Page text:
Have you become too old to work in digital? If you are over 40, there are more than a few digital leaders who may think so -- people who think you are past your sell-by date. While the average age of digital marketers has increased over the past several years, it's still an industry that seems to favor the younger set.
I am well over 40. Over 45, in fact. And over the past year, I have seen far too many remarkable talents shunted aside -- people passed over for new roles or unable to find new jobs. And more than a few of them have told me that ageism is a significant cause of their troubles.
Hey, America is a youth culture, and marketing is right dead center in that obsession. So my shrieking about ageism is unlikely to do an effing thing to address the issue.
But perhaps there are ways that we 40-plussers can examine our own behaviors and personal styles and make changes that dramatically reduce the odds that we will be victims of ageism. We can make changes, in fact, that prove we are essential to the furthering of this industry in the years ahead.
This piece is intended to drive just that sort of personal self-examination. As such, it is not a rose-scented anti-aging cream that will transform us into bright-eyed 25-year-olds. Instead, the idea here is to review some common bad behaviors to identify the things we do that make us seem less relevant. Then to nip those behaviors in the bud.
Here are seven such behaviors to begin your soul searching.
You complain about the young
Many over-40s spend a great deal of time taking the personal inventory of their younger coworkers. We say they are lazy, sloppy, self-entitled, and far too needy of feedback and reinforcement. Is it surprising, then, that younger decision makers make the same sort of unfair generalizations and criticisms about us?
Source: Kyliebeyn on Flickr
Let's start by debunking the "Millennials suck" meme. Millennials manage to juggle multiple work tasks all day long. They grew up in a world where speed and responsiveness are more important than methodical thoroughness. If they are agency side, they probably juggle six to a dozen accounts when you and I had only one or two to think about when we started.
As a group, they expect more promotions and feedback than did we, but perhaps it was our expectations that were made too small rather than theirs too big. After all, if you don't ask, you don't get.
Next, let's remember that judging individuals by group stereotypes demeans them as individuals. After all, it's wrong for us to be collectively judged as clueless dinosaurs. The same applies to our younger cohorts.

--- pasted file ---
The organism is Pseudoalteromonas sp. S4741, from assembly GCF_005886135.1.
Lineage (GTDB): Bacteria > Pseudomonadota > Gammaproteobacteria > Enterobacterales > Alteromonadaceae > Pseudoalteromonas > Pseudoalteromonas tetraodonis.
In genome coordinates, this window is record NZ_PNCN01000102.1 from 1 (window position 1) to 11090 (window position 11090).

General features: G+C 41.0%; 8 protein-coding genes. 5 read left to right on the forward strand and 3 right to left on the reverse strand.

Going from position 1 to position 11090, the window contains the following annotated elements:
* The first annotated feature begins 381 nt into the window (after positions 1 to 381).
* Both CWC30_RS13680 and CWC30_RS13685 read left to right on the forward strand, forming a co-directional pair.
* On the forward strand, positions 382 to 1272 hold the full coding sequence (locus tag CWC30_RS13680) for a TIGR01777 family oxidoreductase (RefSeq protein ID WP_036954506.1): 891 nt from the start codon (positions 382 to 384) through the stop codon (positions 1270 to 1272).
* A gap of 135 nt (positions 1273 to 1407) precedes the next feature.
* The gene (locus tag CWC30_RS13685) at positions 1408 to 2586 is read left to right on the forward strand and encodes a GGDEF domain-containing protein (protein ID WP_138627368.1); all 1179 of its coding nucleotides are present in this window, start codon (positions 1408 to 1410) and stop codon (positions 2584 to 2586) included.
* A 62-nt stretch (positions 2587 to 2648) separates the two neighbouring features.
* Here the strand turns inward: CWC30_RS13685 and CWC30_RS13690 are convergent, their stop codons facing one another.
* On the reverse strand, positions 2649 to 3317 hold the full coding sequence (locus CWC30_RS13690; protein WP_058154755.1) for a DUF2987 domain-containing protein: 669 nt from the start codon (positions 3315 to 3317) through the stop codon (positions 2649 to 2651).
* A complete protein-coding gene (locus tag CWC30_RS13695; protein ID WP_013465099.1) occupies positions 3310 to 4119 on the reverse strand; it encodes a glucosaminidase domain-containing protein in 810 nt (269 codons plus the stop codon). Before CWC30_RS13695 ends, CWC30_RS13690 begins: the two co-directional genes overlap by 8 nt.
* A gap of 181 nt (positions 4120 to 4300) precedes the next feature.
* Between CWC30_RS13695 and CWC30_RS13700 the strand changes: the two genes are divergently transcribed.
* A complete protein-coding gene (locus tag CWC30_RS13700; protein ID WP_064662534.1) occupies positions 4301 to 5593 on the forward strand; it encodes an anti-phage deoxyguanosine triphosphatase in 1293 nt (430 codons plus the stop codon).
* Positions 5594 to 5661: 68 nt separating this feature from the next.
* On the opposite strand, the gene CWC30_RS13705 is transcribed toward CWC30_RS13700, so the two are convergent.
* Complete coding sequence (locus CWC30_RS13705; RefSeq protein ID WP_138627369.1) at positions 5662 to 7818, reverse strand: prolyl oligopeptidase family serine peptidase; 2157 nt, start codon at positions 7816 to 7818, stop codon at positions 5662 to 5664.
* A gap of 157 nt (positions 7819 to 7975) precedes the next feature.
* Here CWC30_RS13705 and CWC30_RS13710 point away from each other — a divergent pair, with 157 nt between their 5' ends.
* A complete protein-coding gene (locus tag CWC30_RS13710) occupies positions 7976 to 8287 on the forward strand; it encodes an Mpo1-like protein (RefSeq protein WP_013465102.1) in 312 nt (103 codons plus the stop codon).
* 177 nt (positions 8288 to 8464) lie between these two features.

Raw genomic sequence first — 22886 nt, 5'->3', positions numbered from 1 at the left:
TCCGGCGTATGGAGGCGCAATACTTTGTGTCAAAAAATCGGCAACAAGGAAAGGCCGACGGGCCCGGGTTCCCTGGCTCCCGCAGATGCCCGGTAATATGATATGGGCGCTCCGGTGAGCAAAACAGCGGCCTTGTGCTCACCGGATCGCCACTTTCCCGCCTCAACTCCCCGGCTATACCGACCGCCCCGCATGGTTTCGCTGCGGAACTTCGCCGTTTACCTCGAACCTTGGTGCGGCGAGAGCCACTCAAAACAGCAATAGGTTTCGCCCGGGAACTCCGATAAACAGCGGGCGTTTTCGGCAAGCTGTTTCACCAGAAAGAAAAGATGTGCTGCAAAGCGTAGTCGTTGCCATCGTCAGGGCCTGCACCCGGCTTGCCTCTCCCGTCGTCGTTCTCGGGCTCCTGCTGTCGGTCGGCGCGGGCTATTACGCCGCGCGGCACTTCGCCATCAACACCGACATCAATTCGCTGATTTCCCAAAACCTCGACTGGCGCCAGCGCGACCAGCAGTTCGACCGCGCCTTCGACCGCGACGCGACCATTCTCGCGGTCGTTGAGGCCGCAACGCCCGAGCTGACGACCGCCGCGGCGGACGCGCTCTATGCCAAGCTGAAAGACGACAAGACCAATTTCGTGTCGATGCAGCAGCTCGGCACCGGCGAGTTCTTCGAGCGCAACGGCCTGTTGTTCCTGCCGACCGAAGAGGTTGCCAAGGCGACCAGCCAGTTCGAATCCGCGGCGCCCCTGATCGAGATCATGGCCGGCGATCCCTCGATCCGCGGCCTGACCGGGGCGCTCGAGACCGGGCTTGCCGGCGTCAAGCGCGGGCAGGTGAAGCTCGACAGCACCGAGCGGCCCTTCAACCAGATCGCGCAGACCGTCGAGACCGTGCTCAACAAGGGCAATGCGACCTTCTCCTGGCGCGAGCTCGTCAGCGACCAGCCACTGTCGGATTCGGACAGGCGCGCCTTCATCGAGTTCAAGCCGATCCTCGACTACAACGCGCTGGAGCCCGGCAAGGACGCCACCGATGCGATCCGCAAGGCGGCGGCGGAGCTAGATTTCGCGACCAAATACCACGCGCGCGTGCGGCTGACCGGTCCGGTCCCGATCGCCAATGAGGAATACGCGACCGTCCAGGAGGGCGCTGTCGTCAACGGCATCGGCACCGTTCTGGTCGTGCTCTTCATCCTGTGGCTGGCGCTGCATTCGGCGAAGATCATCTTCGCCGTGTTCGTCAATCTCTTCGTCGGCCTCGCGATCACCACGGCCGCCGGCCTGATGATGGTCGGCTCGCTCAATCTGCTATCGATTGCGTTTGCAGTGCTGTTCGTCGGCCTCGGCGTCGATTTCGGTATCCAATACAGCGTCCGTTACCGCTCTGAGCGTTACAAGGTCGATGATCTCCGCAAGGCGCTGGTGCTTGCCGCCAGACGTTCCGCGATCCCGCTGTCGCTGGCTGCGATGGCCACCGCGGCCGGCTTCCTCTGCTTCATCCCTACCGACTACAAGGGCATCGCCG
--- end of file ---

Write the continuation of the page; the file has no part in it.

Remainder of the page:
Finally, let's remind ourselves that if we have contempt for the skills and abilities of younger people, we shouldn't be surprised when they reflect that contempt.
You isolate yourself
The effectiveness of marketers is limited if they fails to listen to the panoply of perspectives that surround them. This is particularly true in an age where each generation has such remarkably different life experiences, expectations, and world views.
Source: Alan Rossiter on Flickr
By staying in the thick of an organization -- soliciting perspective, creating an atmosphere of mutual respect, helping (and learning from) people with fewer years of experience -- we stay relevant, improve our marketing acumen, and gain the admiration and loyalty of those around us.
Most of us benefitted from mentoring in our early days as professionals. We have a responsibility to continue that great tradition with the next generation.
You build a personal fortress
In speaking with several HR pros for this piece, I heard that many older execs in organizations try to create centers of personal control in order to make them essential to the organization. The thinking is that they can't fire the only person who really understands the email program, for example.
Source: Colindunn on Flickr
While this might have been an effective self-preservation strategy in the past, the dynamic nature of digital is constantly undermining the value of static skill sets. Fifteen years ago, the 50-year-old guy who held the keys to the direct mail channel probably enjoyed a measure of job security because DM was such an important business channel. But these days, relying on your expertise in a silo is no assurance of safety. First, the need for integration across silos has become acute. Second, no individual can stay abreast of developments, even within a narrow specialty. You need to be connected to others to keep your skill set and knowledge fresh and relevant.
When you put up walls, or simply don't make an effort, you remove yourself from the nucleus of your organization and grow progressively less relevant with every passing day.
You read instead of experience
Keeping up with the trade journals is one thing, but actually experiencing digital innovations is quite another. There's a reason why it (used to be) called interactive. There is no way to understand Pinterest without having an account and spending some hours on it. Twitter seems ridiculous when you read about it. But using it creates the personal revelation of its incredible power.
Source: Jeffery Turner via Flickr
Now, there are dozens of platforms launched every week, so it would be impossible to try everything. But that truth does not absolve you of the responsibility of using things that are gaining traction in the market. For those of us who remember body counts on Cronkite, keeping up holds extra challenges because we have more ideas and experiences jammed into our brain cells already. But to be part of a medium whose goal is to transform society, you need to break out the metaphorical shoe horn and constantly stuff more ideas and experiences in.